Aortic Dissection: What It is and What Causes it
Aortic dissection is considered a medical emergency that requires immediate surgical intervention. The reason it’s so important to treat it as soon as possible is the high mortality rate. If you want to know more about the symptoms, causes, and prevention of aortic dissection, keep reading.
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You’ve probably never heard this term before. However, aortic dissections are becoming more and more common.
Therefore, it’s vitally important to know what exactly an aortic dissection is, its causes and symptoms, as well as some methods to prevent it in the first place.
Aortic dissection is a tear that occurs in the aorta. This exposes the middle layer of the artery to the blood flow flowing through it. The result is reduced blood flow or the aorta ends up breaking.
Both possible results put the patient’s life at risk. Above all, if the aorta is broken, the chances of the patient dying are quite high. Therefore, it is important to identify your symptoms and see a doctor as soon as possible.
Intense pain in the chest area may indicate that you are experiencing an aortic dissection.
Knowing how to identify the symptoms of aortic dissection is essential so you can see a doctor and receive a correct diagnosis as soon as possible. Below are some symptoms that you should pay special attention to:
- Severe, sharp and stabbing pain that in your chest or under your breastbone.
- Pale skin and weak pulse.
- Shortness of breath
- Dizziness accompanied by nausea and sweating.
These symptoms can make you think that you are having a heart attack. However, when experiencing these symptoms, is very important that you go to the hospital emergency department immediately. Strong pain in the chest or sternum area may indicate that the aorta has ruptured, so you must act as quickly as possible.
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The causes that can lead a person to experience aortic dissection can vary quite a bit. Below are some possible causes:
- Degeneration of the middle layer: In this case, the vascular wall weakens. This could be due to atherosclerosis, for example. Then, the aortic wall thins and dilates, increasing the chances of a dissection.
- Arteritis: This is inflammation that causes the narrowing of the arteries, preventing blood from flowing properly.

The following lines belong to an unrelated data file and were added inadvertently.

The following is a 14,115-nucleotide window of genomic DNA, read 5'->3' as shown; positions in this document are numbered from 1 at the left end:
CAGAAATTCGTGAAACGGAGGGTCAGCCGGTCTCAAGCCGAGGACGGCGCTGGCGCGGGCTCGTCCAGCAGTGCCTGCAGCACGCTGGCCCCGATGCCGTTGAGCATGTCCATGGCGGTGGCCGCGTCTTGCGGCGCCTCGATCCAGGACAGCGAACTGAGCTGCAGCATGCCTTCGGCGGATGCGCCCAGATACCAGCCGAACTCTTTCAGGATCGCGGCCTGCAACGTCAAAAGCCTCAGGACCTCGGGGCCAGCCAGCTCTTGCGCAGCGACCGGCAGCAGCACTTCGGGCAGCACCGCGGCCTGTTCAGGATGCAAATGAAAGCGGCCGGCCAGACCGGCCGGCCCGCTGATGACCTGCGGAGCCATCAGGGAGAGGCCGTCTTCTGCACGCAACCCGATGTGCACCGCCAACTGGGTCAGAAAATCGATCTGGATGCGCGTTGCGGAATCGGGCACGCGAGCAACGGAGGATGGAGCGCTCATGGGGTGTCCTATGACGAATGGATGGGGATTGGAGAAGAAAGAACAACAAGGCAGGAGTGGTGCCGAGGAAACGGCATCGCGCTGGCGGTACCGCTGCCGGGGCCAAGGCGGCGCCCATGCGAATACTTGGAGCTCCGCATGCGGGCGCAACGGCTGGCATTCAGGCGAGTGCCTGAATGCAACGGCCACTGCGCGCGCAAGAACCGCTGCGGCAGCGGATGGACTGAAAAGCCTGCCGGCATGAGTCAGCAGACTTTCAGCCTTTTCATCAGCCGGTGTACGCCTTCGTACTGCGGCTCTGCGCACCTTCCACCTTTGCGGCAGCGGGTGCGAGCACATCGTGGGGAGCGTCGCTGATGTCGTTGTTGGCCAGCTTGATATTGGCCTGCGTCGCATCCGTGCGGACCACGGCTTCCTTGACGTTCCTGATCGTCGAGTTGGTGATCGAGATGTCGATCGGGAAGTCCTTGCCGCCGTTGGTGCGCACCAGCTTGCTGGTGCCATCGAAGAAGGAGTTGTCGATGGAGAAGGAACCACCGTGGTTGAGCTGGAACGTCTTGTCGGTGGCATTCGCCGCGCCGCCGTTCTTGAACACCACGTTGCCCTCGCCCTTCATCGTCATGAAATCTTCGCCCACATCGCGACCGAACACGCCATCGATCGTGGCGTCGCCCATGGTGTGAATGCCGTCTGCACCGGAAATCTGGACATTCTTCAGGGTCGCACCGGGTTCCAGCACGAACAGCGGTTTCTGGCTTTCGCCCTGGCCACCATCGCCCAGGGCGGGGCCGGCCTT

- Valvulopathies: In this case, valves are damaged due to aging, trauma or infections, which causes them to weaken and run the risk of breaking.
These are some possible reasons why this condition develops.
That being said, is there any way to prevent it from happening?
The answer is yes and that’s why it’s important to know how you can help reduce the chances of suffering from this condition.
How to prevent aortic dissection
There is only one possible treatment for this condition, and that’s surgery. Therefore, the best way to avoid going through this is to take preventative measures.
To do this, the best thing you can do if you’re suffering from valvulopathy, arteritis, or some related problem is to get frequent medical check-ups. It will also be very important to maintain proper blood pressure.
If you develop a condition that weakens the arteries or puts you at risk for aortic dissection, you must ask your doctor what you can do to prevent these unpleasant and possibly fatal consequences. Your healthcare provider will give you some personalized options that will be of great help.
As you can see, everyone must know about this type of arterial tear that can be fatal. It’s also essential to be aware of the importance of frequent check-ups. Additionally, if you and your healthcare provider feel that you might be at risk, you need to take much stricter preventative measures.
Did you know about aortic dissection before?
If you have suffered from any of the diseases or conditions mentioned, your chest hurts, and you have difficulty breathing, go to the hospital emergency room as soon as possible. Rapid intervention in these situations is essential for survival.
All cited sources were thoroughly reviewed by our team to ensure their quality, reliability, currency, and validity. The bibliography of this article was considered reliable and of academic or scientific accuracy.
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- Pachar, J.V., Hidalgo, J.A., Aguirre, V.A., Alvarado, O.L., & Santos, M.. (2010). Aneurisma de arco aórtico secundario a degeneración de la media: A propósito de un caso de muerte súbita juvenil. Cuadernos de Medicina Forense, 16(3), 161-165. Recuperado en 26 de abril de 2019, de http://scielo.isciii.es/scielo.php?script=sci_arttext&pid=S1135-76062010000200004&lng=es&tlng=es.
- Romero Requena, J.M., Bueno Jiménez, C., Bureo Dacal, P., & Pérez Miranda, M.. (2003). Disección de aorta: a propósito de dos casos. Anales de Medicina Interna, 20(3), 59-60. Recuperado en 26 de abril de 2019, de http://scielo.isciii.es/scielo.php?script=sci_arttext&pid=S0212-71992003000300014&lng=es&tlng=es.